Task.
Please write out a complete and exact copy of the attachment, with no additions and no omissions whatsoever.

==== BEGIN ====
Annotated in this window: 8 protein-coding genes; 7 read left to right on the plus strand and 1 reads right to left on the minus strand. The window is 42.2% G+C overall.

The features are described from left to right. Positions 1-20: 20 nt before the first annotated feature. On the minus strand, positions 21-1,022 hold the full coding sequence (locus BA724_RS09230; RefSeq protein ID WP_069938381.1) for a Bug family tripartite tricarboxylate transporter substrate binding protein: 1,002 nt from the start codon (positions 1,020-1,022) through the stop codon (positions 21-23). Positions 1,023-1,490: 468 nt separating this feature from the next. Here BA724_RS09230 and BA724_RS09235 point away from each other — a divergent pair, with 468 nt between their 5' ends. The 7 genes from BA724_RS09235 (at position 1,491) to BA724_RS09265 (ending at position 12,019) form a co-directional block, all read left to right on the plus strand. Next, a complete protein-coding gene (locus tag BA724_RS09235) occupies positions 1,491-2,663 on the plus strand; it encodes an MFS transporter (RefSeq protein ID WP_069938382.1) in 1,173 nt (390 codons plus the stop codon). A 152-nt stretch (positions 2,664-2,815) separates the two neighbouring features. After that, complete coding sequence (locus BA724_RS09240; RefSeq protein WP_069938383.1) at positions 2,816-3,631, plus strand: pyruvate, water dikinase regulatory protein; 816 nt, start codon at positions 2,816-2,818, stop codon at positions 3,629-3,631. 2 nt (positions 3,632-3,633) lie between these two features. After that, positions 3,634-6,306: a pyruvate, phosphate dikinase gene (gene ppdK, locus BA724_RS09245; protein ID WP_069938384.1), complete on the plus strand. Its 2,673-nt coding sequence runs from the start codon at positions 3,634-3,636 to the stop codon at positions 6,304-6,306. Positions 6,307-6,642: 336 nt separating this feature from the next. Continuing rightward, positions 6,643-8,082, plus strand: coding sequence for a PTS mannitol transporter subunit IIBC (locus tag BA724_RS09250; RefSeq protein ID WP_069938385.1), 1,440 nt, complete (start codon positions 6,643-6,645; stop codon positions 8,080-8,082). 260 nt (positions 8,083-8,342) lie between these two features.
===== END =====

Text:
Annotated in this window: 8 protein-coding genes; 7 read left to right on the plus strand and 1 reads right to left on the minus strand. The window is 42.2% G+C overall.

The features are described from left to right. Positions 1-20: 20 nt before the first annotated feature. On the minus strand, positions 21-1,022 hold the full coding sequence (locus BA724_RS09230; RefSeq protein ID WP_069938381.1) for a Bug family tripartite tricarboxylate transporter substrate binding protein: 1,002 nt from the start codon (positions 1,020-1,022) through the stop codon (positions 21-23). Positions 1,023-1,490: 468 nt separating this feature from the next. Here BA724_RS09230 and BA724_RS09235 point away from each other — a divergent pair, with 468 nt between their 5' ends. The 7 genes from BA724_RS09235 (at position 1,491) to BA724_RS09265 (ending at position 12,019) form a co-directional block, all read left to right on the plus strand. Next, a complete protein-coding gene (locus tag BA724_RS09235) occupies positions 1,491-2,663 on the plus strand; it encodes an MFS transporter (RefSeq protein ID WP_069938382.1) in 1,173 nt (390 codons plus the stop codon). A 152-nt stretch (positions 2,664-2,815) separates the two neighbouring features. After that, complete coding sequence (locus BA724_RS09240; RefSeq protein WP_069938383.1) at positions 2,816-3,631, plus strand: pyruvate, water dikinase regulatory protein; 816 nt, start codon at positions 2,816-2,818, stop codon at positions 3,629-3,631. 2 nt (positions 3,632-3,633) lie between these two features. After that, positions 3,634-6,306: a pyruvate, phosphate dikinase gene (gene ppdK, locus BA724_RS09245; protein ID WP_069938384.1), complete on the plus strand. Its 2,673-nt coding sequence runs from the start codon at positions 3,634-3,636 to the stop codon at positions 6,304-6,306. Positions 6,307-6,642: 336 nt separating this feature from the next. Continuing rightward, positions 6,643-8,082, plus strand: coding sequence for a PTS mannitol transporter subunit IIBC (locus tag BA724_RS09250; RefSeq protein ID WP_069938385.1), 1,440 nt, complete (start codon positions 6,643-6,645; stop codon positions 8,080-8,082). 260 nt (positions 8,083-8,342) lie between these two features.